Speculation swirls over timing, pick for Holder replacement

Republicans' big midterm wins throw a potential curveball at President Obama as he weighs his replacement for outgoing Attorney General Eric Holder -- forcing him to decide whether to introduce a nominee during the lame-duck session or take his chances with a more hostile Senate majority after January.

A short list of contenders already is making the media rounds. But perhaps the more pressing question is when Obama will make his move. With Republicans winning the Senate majority, Obama could have a tougher time if he waits until next year to nominate someone.

However, he also could inflame tensions by pressing ahead in a lame-duck session -- at a time when both sides claim to be giving cooperation a shot.

Hans von Spakovsky, senior legal analyst at Heritage Foundation, suggested the timing might depend on whether Obama pushes someone with political baggage.

"I think if he has someone in mind who might be at all controversial, he won't have any trouble getting [Democratic Senate Majority Leader] Harry Reid to push it through the lame-duck session," he said.

So far, missing from the apparent short list are some of the more colorful and familiar names who surfaced in the wake of Holder's resignation announcement -- like outgoing Massachusetts Gov. Deval Patrick and Manhattan U.S. Attorney Preet Bharara. The three reported to be in the running, according to unnamed White House sources: Brooklyn U.S. Attorney Loretta Lynch, U.S. Solicitor General Donald Verrilli, and current Labor Secretary Thomas Perez.

Last week, Holder, who announced his departure in September, told a reporter that he expects to stay on until early February. Prior reports, though, signaled the White House might try and replace him shortly after the election.

“I don’t know if there are any [nominees] that Republicans would speedily or readily confirm,” said Sarah Binder, congressional expert at the Brookings Institution, who believes the two-month lame duck session may be too crowded with budget and spending priorities to properly vet and channel a nominee through the dangerous shoals of a Senate confirmation.

So it’s possible, she said, that these restraints will lead to “the White House saying we’ll just have to find a nominee come January, and that it will be a hard road but we’ll find a nominee who will be a bit more acceptable to Republicans.”

That might not include Perez, a former assistant attorney general at DOJ, who was opposed by Republicans when he was confirmed as Labor Secretary in a party line vote on July 18, 2013. He was called a “crusading ideologue” by Sen. Mitch McConnell, R-Ky., who is poised to take over Reid’s position in January. Sen. Ted Cruz, R-Texas, a judiciary committee member who voted against Perez, said the nominee showed “a lack of respect for the rule of law.” Critics pointed to his work on voting rights and immigration as “radical.”

Meanwhile, Lynch is being called an under-the-radar contender for Holder’s job. She is a 55-year-old Harvard grad with no particular ties to Obama – which could either help or hurt her in the process. She is close to Holder, however, serving on his AG’s Advisory Committee in Washington.

During her tenure as U.S. Attorney, she convicted potential terrorists in a thwarted Al Qaeda attack on New York subways, and a Mexican drug kingpin, and she brought tax evasion charges against Republican Rep. Michael Grimm.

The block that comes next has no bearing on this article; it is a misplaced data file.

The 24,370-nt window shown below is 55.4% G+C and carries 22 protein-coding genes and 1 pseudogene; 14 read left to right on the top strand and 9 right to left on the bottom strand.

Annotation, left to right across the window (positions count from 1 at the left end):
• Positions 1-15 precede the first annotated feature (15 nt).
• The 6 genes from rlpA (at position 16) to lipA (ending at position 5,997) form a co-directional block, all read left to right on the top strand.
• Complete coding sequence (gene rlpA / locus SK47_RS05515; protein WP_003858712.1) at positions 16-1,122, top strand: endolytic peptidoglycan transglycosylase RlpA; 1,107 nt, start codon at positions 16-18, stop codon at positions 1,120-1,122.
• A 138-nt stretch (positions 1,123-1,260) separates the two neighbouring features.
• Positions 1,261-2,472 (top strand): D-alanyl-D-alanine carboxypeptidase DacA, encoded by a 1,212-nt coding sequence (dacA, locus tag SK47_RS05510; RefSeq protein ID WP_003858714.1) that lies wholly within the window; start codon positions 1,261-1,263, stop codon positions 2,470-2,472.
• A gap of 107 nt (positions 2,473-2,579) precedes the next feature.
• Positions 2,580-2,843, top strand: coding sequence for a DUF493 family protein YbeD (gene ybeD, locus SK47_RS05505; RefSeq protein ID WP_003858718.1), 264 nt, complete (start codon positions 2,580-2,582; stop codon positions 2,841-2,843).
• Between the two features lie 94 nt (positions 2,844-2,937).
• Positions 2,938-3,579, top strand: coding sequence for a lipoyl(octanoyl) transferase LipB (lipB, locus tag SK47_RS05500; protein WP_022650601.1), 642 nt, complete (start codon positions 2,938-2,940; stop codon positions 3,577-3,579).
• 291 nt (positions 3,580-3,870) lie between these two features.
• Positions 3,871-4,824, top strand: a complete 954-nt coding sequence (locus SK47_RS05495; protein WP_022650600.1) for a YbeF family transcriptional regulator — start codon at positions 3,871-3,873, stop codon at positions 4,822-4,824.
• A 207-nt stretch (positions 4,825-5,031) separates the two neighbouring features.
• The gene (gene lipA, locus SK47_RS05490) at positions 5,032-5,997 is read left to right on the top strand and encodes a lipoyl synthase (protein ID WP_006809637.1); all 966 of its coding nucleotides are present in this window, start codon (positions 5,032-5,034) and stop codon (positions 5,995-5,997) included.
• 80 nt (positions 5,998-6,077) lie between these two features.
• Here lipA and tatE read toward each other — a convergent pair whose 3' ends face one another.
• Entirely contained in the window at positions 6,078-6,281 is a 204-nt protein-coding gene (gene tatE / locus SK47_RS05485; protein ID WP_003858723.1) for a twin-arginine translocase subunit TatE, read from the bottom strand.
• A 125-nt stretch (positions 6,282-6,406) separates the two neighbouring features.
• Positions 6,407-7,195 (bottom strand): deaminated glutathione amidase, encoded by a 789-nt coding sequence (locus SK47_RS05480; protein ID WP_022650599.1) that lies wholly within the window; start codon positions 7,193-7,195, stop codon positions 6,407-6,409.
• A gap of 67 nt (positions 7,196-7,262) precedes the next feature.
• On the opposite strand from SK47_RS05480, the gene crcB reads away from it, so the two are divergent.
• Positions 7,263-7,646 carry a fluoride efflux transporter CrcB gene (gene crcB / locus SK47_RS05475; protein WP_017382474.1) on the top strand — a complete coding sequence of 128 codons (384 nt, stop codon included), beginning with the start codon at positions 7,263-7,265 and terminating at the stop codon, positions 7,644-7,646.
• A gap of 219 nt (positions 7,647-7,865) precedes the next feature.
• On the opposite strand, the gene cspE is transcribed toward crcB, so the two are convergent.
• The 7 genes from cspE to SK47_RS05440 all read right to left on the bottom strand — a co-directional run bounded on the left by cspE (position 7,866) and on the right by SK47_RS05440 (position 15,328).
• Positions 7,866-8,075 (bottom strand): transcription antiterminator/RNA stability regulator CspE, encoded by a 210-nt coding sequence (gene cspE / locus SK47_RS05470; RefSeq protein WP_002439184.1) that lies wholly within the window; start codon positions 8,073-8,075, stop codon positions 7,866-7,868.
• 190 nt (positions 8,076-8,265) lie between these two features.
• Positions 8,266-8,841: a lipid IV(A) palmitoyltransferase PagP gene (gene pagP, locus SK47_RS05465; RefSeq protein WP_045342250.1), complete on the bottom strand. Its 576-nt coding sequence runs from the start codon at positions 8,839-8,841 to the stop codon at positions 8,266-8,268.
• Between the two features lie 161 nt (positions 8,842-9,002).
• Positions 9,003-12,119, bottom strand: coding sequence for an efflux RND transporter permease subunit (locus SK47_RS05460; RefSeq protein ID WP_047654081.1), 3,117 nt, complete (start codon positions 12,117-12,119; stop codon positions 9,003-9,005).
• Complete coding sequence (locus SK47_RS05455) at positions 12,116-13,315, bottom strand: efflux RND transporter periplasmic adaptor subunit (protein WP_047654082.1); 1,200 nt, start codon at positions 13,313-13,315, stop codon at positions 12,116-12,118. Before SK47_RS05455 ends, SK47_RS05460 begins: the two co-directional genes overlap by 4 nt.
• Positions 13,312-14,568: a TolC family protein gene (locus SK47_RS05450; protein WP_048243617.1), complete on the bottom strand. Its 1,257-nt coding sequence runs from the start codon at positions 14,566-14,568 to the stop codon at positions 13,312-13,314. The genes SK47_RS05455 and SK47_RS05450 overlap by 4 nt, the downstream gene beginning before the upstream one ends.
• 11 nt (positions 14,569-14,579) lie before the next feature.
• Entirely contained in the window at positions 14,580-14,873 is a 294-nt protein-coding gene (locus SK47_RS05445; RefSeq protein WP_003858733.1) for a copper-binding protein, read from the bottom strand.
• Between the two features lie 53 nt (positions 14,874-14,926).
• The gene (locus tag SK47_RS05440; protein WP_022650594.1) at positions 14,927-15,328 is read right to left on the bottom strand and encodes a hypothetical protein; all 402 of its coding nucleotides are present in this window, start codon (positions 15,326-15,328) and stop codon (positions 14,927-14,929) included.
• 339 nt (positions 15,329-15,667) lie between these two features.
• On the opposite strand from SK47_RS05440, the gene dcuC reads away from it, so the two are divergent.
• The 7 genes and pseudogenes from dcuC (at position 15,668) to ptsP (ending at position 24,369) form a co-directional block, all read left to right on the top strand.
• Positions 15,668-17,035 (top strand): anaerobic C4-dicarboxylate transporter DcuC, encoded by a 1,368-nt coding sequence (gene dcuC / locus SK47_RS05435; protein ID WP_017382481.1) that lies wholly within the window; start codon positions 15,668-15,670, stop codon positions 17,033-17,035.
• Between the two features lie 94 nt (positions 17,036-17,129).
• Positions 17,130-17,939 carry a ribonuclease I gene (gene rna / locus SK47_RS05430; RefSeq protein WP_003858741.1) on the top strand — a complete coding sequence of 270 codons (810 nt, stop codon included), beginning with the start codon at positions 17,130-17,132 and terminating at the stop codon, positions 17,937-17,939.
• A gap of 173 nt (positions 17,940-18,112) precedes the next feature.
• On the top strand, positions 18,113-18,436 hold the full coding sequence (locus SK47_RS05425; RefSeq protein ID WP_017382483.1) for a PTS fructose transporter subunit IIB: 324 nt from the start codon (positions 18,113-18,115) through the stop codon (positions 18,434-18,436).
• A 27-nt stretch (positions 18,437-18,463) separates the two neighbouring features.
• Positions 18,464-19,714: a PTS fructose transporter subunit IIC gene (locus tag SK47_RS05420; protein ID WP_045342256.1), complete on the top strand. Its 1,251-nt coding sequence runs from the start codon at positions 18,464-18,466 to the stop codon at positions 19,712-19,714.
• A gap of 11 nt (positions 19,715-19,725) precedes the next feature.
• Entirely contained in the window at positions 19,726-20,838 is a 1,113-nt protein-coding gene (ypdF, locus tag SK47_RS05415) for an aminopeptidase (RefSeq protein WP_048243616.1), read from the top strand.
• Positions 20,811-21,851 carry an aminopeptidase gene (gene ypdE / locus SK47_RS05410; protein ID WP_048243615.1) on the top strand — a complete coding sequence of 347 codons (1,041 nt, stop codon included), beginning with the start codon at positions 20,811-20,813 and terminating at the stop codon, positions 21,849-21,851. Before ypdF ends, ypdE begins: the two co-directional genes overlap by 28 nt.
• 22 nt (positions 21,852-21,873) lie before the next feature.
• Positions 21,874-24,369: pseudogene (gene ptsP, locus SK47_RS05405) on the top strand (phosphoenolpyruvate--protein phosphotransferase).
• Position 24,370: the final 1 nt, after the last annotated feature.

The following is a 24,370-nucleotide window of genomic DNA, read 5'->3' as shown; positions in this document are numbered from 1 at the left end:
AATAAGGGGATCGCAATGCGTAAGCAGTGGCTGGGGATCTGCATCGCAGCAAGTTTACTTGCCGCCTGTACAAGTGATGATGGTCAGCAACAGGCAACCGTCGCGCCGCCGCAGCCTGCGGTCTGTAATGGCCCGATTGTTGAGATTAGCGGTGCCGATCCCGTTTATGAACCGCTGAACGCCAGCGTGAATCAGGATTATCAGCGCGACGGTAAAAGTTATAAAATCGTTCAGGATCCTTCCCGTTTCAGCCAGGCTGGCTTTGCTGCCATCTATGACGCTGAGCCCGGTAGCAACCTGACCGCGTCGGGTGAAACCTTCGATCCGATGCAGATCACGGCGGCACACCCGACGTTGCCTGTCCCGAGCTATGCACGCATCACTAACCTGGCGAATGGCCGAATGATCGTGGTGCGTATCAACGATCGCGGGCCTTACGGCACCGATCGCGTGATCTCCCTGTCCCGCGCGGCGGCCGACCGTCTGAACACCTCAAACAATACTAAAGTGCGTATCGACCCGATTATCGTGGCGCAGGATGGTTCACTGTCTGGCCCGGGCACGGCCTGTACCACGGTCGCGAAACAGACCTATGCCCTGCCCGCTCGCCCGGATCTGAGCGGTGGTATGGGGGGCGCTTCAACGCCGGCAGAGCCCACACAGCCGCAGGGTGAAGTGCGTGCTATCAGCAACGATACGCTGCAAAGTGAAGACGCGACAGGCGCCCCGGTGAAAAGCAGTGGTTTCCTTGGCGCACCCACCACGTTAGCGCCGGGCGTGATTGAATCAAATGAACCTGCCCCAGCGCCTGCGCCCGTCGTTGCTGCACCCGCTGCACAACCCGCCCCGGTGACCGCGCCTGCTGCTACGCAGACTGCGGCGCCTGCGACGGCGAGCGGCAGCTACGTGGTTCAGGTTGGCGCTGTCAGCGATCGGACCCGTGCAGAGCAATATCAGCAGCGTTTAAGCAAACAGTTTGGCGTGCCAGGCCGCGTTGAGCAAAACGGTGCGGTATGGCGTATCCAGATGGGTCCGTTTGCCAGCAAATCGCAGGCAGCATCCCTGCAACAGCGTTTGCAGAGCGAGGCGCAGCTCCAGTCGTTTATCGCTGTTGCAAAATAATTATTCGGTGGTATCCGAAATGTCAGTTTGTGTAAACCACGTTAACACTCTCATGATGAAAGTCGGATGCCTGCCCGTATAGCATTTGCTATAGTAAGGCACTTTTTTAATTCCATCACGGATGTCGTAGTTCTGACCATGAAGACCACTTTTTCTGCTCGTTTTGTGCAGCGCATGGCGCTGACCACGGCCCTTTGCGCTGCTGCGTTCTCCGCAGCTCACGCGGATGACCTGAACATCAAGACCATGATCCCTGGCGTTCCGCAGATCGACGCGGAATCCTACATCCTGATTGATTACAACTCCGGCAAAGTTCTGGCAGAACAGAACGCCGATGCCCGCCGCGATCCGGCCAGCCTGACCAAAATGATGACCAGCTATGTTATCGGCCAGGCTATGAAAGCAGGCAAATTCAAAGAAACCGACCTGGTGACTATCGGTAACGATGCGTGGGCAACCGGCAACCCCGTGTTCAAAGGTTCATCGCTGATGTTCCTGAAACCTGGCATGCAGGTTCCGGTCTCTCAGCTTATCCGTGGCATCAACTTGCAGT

In addition, seeing Lynch become the first African-American woman to hold the AG position would “be inspiring to millions of people, especially children, to know what they could become,” said former federal prosecutor Andrew Weisman, who worked closely with Lynch.

As solicitor general, Verrilli has the confidence of the president, but like Perez, might have some difficulties getting past Senate critics. Republicans don’t like the fact that he is the administration’s top lawyer on every issue they have fought against at the Supreme Court level, including the Affordable Health Care Act. Others say he has a mixed record on winning cases.

Other names also have been floated. The National Fraternal Order of Police (FOP) has asked the president to nominate the number two at the Department of Homeland Security, Alejandro Mayorkas, for the job.

In a letter to Obama dated Oct. 31, FOP president Chuck Canterbury wrote that his “reverence for the law, his respect for people of all persuasions and backgrounds and ready willingness to give a fair hearing to opposing views make him an extraordinary candidate.”

Whoever the nominee is, he or she will have to face Holder’s baggage with Senate Republicans, which will no doubt include questions on the ongoing IRS scandal, and any executive orders the president issues to protect undocumented workers in the U.S. from deportation. “Anyone who is not cooperative and who is not willing to answer questions is going to have a hard time,” said von Spakovsky.

That means the nominee will not only have to fulfill the myriad requirements of the job, but be able to keep his or her cool under fire in the hearing room.

“They will need to know their way around Capitol Hill, in congressional offices and in hearing rooms, and be able to work with both sides of the aisle," said Michele Jawanda, legal expert at the Center for American Progress. "The attorney general operates under the spotlight, which is why the position requires a savvy and calm, but an aggressive pursuer of injustice anywhere.”

The Associated Press contributed to this report.